Open source software is free and is often developed by collaborations
of volunteer programmers around the world, along with staff at big
companies who find it in their common interest that this software be
Open source software has been an enormous success.
Most of the web services on the Internet are delivered by Apache
software on the Linux platform – both open source projects. Indeed,
there are over 25 million open source projects listed on the open source
directory of GitHub.
Despite the billions of dollars spent by the
public sector for software each year, the public sector’s share of
those open source projects has been much smaller than its share of the
overall economy. This small commitment to open source is not what you’d
expect considering the situation of the public sector compared to the
First, unlike private companies, governments
cannot really consider their software to be proprietary and a key
strategic advantage in competing with others. Taxpayers have already
paid for the software and, like much else in government, it is supposed
to be open and available (unless security or privacy is at stake).
there are many programmers who would help to build and maintain public
sector software out of civic spirit and a recognition that they too
benefit as citizens.
Code For America
has been an outstanding example, but not the only example, of the
willingness of software developers to help even local governments. Ben Balter has been a champion for public sector open source as well. The GovCode
“Code for your country! We believe in a government
of the hackers, for the hackers and by the hackers”.
[That’s hackers in
the good sense of creative, expert programmers.]
source software is often much less expensive than commercial,
proprietary products and just as often better quality. This is
especially true in the public sector where many of the companies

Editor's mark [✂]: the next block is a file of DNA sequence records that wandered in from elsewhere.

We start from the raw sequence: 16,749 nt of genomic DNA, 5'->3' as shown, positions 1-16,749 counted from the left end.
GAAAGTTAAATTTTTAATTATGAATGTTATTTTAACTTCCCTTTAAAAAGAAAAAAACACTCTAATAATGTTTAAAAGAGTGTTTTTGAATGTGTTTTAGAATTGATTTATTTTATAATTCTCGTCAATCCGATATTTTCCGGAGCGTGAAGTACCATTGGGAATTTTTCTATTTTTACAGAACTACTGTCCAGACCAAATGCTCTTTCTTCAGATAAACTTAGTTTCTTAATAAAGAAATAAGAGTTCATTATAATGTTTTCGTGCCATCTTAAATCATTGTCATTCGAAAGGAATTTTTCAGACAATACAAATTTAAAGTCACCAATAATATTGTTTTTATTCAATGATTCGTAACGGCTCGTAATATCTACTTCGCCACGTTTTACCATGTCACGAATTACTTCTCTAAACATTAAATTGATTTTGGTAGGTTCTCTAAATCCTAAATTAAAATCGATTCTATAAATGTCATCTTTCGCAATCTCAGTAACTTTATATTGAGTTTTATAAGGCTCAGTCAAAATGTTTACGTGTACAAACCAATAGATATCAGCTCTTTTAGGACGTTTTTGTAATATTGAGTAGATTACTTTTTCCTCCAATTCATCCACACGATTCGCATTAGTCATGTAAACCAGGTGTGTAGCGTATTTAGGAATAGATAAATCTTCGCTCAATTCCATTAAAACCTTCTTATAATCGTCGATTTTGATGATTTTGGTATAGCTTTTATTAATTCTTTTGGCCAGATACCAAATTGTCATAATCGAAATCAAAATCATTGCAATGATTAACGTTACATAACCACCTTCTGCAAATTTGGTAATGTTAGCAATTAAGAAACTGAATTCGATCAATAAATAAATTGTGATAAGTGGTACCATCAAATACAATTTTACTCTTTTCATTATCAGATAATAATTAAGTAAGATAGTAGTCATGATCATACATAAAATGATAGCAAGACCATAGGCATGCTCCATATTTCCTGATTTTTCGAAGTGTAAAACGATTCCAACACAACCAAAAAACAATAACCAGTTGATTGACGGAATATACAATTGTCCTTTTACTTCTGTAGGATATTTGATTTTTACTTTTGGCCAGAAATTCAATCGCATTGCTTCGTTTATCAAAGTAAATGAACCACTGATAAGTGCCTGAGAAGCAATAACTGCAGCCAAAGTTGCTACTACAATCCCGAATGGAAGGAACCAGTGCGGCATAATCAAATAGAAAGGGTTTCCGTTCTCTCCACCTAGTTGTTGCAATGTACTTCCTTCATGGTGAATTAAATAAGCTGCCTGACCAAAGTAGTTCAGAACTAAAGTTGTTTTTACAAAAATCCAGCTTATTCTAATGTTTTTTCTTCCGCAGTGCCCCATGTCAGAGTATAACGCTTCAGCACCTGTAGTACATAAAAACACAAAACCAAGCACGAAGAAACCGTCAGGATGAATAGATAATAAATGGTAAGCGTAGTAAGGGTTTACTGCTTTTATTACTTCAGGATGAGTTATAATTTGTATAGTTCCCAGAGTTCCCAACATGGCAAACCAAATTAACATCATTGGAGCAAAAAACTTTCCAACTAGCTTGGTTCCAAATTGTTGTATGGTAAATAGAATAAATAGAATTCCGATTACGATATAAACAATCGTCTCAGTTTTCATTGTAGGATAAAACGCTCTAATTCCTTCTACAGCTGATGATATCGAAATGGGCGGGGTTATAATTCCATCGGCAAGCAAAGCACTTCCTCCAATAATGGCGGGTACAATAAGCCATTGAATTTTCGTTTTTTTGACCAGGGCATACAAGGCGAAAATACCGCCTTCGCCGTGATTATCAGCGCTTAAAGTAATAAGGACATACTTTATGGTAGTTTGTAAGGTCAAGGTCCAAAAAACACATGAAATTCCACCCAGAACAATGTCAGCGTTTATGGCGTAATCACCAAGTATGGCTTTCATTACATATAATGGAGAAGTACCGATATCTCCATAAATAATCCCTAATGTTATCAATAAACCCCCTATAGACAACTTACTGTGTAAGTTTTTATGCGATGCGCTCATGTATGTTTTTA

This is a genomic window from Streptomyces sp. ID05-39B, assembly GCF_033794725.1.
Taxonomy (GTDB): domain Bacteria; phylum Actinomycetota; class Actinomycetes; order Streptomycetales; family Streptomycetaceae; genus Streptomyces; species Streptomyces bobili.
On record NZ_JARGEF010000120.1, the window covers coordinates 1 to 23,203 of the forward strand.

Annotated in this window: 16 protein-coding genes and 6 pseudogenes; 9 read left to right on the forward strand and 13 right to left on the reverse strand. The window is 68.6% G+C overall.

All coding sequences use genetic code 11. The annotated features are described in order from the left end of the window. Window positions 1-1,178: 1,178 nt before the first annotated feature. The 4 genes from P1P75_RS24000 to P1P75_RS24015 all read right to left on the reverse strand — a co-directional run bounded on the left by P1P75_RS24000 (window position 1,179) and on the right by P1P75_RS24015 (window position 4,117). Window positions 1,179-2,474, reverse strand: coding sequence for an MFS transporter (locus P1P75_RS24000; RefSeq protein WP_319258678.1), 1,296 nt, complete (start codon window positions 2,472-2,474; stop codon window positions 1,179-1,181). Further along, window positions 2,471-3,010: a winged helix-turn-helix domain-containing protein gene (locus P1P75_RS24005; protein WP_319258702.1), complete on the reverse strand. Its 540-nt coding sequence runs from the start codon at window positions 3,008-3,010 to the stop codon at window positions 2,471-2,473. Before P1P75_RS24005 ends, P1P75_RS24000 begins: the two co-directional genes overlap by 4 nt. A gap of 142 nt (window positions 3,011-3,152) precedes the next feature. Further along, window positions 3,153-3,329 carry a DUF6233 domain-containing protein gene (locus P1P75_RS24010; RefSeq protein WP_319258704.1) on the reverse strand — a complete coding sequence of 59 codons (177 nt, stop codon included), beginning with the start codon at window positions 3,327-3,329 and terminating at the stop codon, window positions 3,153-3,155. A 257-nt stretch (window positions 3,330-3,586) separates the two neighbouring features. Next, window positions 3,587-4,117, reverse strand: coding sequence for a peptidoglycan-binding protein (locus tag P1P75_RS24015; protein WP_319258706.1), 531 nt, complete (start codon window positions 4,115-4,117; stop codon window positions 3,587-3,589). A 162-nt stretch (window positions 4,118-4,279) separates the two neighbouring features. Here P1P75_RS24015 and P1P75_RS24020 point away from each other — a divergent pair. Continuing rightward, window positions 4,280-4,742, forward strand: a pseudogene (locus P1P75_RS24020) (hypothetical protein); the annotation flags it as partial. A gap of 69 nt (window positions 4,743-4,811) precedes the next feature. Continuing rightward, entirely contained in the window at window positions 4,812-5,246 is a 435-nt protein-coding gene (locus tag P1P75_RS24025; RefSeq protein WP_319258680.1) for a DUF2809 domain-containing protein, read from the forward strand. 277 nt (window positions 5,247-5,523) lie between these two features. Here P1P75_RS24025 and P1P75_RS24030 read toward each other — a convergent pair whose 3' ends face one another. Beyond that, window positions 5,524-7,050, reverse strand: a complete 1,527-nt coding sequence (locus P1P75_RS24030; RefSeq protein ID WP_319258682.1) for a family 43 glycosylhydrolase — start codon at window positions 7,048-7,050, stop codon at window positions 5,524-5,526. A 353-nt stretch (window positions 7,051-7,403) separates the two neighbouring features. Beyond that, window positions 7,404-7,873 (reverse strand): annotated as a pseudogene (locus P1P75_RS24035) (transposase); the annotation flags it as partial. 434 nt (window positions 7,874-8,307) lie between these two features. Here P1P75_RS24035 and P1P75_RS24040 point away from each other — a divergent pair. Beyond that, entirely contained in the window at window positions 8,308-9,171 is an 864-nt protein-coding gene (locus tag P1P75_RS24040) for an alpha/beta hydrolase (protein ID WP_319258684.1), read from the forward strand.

providing products for various special purposes – like jail management or health –
aren’t very big themselves and thus their products are often constrained
or sometimes buggy.
It’s hard to come by the total
number of software developers in governments or total expenditures for
software development – or even packaged software where open source might
substitute. But considering how many government agencies there are, it
is likely that government at all levels has a lot more developers in total than these
Of course, in fits and starts, open source has come to government, with 2012-2013 a recent peak of interest.
The US Defense Department issued guidelines
for use of open source in that agency. And the US Federal government
has, officially, been an advocate for open source software – at least
within itself. It is not easy to determine what percentage of software
the Feds have actually shifted from proprietary to open source.
Also, a few years ago, the Open Source Institute
dedicated itself to
“promote the development and implementation of open
source software solutions within U.S. Federal, state, and local
Alas, currently it seems to be in a quiescent
More recently, Github has created a platform for public sector sharing. But much of what is being shared is data or best practices, not software.
worth noting that, despite the efforts of the former DOD CIO and groups
within the General Services Administration, like 18F, too little of that movement
has been the result of leadership from within the government. Most has
come from outsiders offering to help.
Most significant is this
nuance: even when there is interest, government policies on open source
are focused on using open source software developed elsewhere, like
Linux, and not necessarily contributing to that software or creating new
open source software.
A key missing element in the failure to
make open source development the standard approach in the public sector is lack of
collaboration among governments. This is hard to understand in an era
when public agencies are strapped for cash. Each public agency may have
only a small software budget. However, pooling their financial and human
resources will achieve a scale that could allow for the creation of
good, feature-rich software for all of them.
need not stop at national borders. For example, the requirements for
software to manage the vaccination of a population are very much
consistent in the public health agencies of many countries. Moreover,
several trends should make collaboration easier – the shift to cloud
computing, new forms of communications that can ease discussions among
developers and the decreasing cost of building software compared to
It is now possible for government technologists, with
support from citizens, to truly scale up their open source software
So what are public officials, especially
public sector CIOs, waiting for?
If you have the answer or, better yet,
suggestions on how to make public sector open source more widely
adopted, please let us all know.
© 2015 Norman Jacknis, All Rights Reserved